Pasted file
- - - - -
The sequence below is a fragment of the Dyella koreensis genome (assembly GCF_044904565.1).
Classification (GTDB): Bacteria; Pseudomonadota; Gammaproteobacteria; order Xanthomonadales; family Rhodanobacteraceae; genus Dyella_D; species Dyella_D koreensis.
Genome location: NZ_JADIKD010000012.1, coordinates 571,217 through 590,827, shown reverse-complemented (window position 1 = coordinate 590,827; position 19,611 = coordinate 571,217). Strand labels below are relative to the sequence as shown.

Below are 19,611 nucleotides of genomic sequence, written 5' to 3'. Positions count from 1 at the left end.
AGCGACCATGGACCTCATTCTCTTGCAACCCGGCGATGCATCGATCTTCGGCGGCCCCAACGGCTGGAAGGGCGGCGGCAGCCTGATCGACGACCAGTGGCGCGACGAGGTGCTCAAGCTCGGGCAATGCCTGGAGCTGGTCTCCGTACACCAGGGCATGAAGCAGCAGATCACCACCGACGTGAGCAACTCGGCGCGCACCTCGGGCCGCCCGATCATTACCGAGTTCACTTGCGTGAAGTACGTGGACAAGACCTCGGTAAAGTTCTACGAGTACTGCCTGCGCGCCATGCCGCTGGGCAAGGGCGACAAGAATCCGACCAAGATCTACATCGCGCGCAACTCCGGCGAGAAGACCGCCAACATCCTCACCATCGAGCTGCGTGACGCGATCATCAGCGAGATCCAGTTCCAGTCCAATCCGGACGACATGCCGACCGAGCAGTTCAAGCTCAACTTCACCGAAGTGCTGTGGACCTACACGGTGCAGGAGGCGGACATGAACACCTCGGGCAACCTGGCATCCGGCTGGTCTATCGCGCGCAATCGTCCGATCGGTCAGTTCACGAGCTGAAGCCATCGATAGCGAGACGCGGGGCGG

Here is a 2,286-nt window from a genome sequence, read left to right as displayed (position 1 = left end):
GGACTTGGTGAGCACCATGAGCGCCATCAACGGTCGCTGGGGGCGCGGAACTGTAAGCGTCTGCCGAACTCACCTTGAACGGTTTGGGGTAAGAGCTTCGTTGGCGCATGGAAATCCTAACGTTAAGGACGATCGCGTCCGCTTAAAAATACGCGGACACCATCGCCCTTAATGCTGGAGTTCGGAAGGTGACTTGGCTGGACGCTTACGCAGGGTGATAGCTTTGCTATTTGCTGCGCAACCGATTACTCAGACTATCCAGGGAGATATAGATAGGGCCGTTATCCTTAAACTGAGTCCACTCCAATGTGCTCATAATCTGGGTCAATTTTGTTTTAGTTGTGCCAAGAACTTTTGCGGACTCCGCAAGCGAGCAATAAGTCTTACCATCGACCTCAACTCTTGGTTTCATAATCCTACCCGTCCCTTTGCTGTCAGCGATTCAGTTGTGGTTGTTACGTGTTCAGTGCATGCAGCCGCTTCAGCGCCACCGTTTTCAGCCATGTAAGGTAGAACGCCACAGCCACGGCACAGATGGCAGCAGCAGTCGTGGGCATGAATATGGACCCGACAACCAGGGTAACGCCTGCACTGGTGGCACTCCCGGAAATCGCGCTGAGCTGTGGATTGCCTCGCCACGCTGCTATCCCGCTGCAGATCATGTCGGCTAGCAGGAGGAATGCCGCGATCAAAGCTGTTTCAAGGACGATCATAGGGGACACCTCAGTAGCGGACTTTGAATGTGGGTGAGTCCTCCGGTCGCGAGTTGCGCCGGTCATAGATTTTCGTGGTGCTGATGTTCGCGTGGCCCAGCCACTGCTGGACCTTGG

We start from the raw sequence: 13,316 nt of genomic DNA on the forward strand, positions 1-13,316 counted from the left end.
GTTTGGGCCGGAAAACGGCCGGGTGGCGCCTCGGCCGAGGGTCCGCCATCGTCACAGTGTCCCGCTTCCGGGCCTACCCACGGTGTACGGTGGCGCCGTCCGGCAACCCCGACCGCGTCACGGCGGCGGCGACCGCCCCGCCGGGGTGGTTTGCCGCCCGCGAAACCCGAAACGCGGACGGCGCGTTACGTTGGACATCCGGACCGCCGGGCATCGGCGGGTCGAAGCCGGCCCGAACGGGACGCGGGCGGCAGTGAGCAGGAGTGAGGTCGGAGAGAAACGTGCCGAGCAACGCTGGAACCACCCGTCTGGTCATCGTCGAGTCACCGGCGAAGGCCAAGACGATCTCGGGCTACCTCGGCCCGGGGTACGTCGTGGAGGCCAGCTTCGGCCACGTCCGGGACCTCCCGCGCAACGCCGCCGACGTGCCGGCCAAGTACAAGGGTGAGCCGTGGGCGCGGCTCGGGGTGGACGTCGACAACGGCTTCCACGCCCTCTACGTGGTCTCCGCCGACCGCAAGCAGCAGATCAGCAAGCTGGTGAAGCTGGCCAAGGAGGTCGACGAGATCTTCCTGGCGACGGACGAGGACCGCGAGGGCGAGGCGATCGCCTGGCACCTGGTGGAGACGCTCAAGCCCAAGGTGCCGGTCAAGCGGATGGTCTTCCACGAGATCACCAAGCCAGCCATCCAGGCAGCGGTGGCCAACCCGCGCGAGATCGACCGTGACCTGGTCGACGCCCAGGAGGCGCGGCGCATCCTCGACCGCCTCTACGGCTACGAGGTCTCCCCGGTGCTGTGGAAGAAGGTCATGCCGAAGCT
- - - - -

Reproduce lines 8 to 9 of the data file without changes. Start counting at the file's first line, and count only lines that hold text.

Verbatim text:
We start from the raw sequence: 13,316 nt of genomic DNA on the forward strand, positions 1-13,316 counted from the left end.
GTTTGGGCCGGAAAACGGCCGGGTGGCGCCTCGGCCGAGGGTCCGCCATCGTCACAGTGTCCCGCTTCCGGGCCTACCCACGGTGTACGGTGGCGCCGTCCGGCAACCCCGACCGCGTCACGGCGGCGGCGACCGCCCCGCCGGGGTGGTTTGCCGCCCGCGAAACCCGAAACGCGGACGGCGCGTTACGTTGGACATCCGGACCGCCGGGCATCGGCGGGTCGAAGCCGGCCCGAACGGGACGCGGGCGGCAGTGAGCAGGAGTGAGGTCGGAGAGAAACGTGCCGAGCAACGCTGGAACCACCCGTCTGGTCATCGTCGAGTCACCGGCGAAGGCCAAGACGATCTCGGGCTACCTCGGCCCGGGGTACGTCGTGGAGGCCAGCTTCGGCCACGTCCGGGACCTCCCGCGCAACGCCGCCGACGTGCCGGCCAAGTACAAGGGTGAGCCGTGGGCGCGGCTCGGGGTGGACGTCGACAACGGCTTCCACGCCCTCTACGTGGTCTCCGCCGACCGCAAGCAGCAGATCAGCAAGCTGGTGAAGCTGGCCAAGGAGGTCGACGAGATCTTCCTGGCGACGGACGAGGACCGCGAGGGCGAGGCGATCGCCTGGCACCTGGTGGAGACGCTCAAGCCCAAGGTGCCGGTCAAGCGGATGGTCTTCCACGAGATCACCAAGCCAGCCATCCAGGCAGCGGTGGCCAACCCGCGCGAGATCGACCGTGACCTGGTCGACGCCCAGGAGGCGCGGCGCATCCTCGACCGCCTCTACGGCTACGAGGTCTCCCCGGTGCTGTGGAAGAAGGTCATGCCGAAGCT